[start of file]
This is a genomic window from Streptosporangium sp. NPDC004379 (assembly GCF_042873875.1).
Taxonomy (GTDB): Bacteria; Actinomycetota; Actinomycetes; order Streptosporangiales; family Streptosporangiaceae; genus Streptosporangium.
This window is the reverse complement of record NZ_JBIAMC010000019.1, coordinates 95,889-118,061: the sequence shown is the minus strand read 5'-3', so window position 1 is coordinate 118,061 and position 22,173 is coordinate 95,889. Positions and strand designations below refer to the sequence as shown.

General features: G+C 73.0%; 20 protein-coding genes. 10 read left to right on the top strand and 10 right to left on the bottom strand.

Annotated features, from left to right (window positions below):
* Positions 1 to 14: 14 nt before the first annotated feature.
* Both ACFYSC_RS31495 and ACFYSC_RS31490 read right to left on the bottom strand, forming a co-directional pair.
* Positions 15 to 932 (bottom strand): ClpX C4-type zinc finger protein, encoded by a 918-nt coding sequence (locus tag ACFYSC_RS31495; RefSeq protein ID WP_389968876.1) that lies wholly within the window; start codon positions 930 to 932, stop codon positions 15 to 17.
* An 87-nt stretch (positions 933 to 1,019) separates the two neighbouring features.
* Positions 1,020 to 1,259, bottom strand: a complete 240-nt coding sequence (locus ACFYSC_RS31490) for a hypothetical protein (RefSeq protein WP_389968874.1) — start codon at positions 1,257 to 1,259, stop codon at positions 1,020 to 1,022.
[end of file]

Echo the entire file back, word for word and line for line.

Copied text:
This is a genomic window from Streptosporangium sp. NPDC004379 (assembly GCF_042873875.1).
Taxonomy (GTDB): Bacteria; Actinomycetota; Actinomycetes; order Streptosporangiales; family Streptosporangiaceae; genus Streptosporangium.
This window is the reverse complement of record NZ_JBIAMC010000019.1, coordinates 95,889-118,061: the sequence shown is the minus strand read 5'-3', so window position 1 is coordinate 118,061 and position 22,173 is coordinate 95,889. Positions and strand designations below refer to the sequence as shown.

General features: G+C 73.0%; 20 protein-coding genes. 10 read left to right on the top strand and 10 right to left on the bottom strand.

Annotated features, from left to right (window positions below):
* Positions 1 to 14: 14 nt before the first annotated feature.
* Both ACFYSC_RS31495 and ACFYSC_RS31490 read right to left on the bottom strand, forming a co-directional pair.
* Positions 15 to 932 (bottom strand): ClpX C4-type zinc finger protein, encoded by a 918-nt coding sequence (locus tag ACFYSC_RS31495; RefSeq protein ID WP_389968876.1) that lies wholly within the window; start codon positions 930 to 932, stop codon positions 15 to 17.
* An 87-nt stretch (positions 933 to 1,019) separates the two neighbouring features.
* Positions 1,020 to 1,259, bottom strand: a complete 240-nt coding sequence (locus ACFYSC_RS31490) for a hypothetical protein (RefSeq protein WP_389968874.1) — start codon at positions 1,257 to 1,259, stop codon at positions 1,020 to 1,022.